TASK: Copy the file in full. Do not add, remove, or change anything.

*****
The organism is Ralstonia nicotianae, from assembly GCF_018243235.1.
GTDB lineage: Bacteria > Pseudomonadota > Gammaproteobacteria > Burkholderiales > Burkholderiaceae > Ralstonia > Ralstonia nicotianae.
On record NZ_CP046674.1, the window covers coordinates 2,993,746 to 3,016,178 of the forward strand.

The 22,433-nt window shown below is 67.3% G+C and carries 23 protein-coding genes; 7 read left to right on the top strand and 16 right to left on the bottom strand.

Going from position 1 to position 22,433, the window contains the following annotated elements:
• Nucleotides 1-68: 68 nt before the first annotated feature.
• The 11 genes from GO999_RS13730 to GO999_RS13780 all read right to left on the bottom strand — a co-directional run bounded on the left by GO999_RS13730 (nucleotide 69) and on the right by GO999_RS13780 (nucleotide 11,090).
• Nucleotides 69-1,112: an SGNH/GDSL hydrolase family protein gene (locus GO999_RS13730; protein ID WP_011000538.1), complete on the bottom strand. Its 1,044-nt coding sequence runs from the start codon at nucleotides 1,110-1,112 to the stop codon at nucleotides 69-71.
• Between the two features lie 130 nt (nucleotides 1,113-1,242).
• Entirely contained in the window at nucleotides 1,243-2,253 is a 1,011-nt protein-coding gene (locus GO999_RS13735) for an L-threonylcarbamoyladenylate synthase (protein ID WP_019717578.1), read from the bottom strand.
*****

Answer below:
The organism is Ralstonia nicotianae, from assembly GCF_018243235.1.
GTDB lineage: Bacteria > Pseudomonadota > Gammaproteobacteria > Burkholderiales > Burkholderiaceae > Ralstonia > Ralstonia nicotianae.
On record NZ_CP046674.1, the window covers coordinates 2,993,746 to 3,016,178 of the forward strand.

The 22,433-nt window shown below is 67.3% G+C and carries 23 protein-coding genes; 7 read left to right on the top strand and 16 right to left on the bottom strand.

Going from position 1 to position 22,433, the window contains the following annotated elements:
• Nucleotides 1-68: 68 nt before the first annotated feature.
• The 11 genes from GO999_RS13730 to GO999_RS13780 all read right to left on the bottom strand — a co-directional run bounded on the left by GO999_RS13730 (nucleotide 69) and on the right by GO999_RS13780 (nucleotide 11,090).
• Nucleotides 69-1,112: an SGNH/GDSL hydrolase family protein gene (locus GO999_RS13730; protein ID WP_011000538.1), complete on the bottom strand. Its 1,044-nt coding sequence runs from the start codon at nucleotides 1,110-1,112 to the stop codon at nucleotides 69-71.
• Between the two features lie 130 nt (nucleotides 1,113-1,242).
• Entirely contained in the window at nucleotides 1,243-2,253 is a 1,011-nt protein-coding gene (locus GO999_RS13735) for an L-threonylcarbamoyladenylate synthase (protein ID WP_019717578.1), read from the bottom strand.